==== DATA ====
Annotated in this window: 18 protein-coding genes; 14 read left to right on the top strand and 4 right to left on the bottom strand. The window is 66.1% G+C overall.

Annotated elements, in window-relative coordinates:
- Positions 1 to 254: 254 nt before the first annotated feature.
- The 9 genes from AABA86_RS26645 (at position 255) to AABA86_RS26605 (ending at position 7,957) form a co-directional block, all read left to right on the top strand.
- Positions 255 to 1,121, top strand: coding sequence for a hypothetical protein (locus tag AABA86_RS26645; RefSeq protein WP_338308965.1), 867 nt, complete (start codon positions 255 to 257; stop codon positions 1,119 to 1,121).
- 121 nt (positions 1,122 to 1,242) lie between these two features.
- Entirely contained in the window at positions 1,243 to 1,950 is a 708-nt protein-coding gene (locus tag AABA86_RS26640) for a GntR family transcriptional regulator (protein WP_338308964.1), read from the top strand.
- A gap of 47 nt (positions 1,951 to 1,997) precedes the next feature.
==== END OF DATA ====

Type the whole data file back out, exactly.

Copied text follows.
Annotated in this window: 18 protein-coding genes; 14 read left to right on the top strand and 4 right to left on the bottom strand. The window is 66.1% G+C overall.

Annotated elements, in window-relative coordinates:
- Positions 1 to 254: 254 nt before the first annotated feature.
- The 9 genes from AABA86_RS26645 (at position 255) to AABA86_RS26605 (ending at position 7,957) form a co-directional block, all read left to right on the top strand.
- Positions 255 to 1,121, top strand: coding sequence for a hypothetical protein (locus tag AABA86_RS26645; RefSeq protein WP_338308965.1), 867 nt, complete (start codon positions 255 to 257; stop codon positions 1,119 to 1,121).
- 121 nt (positions 1,122 to 1,242) lie between these two features.
- Entirely contained in the window at positions 1,243 to 1,950 is a 708-nt protein-coding gene (locus tag AABA86_RS26640) for a GntR family transcriptional regulator (protein WP_338308964.1), read from the top strand.
- A gap of 47 nt (positions 1,951 to 1,997) precedes the next feature.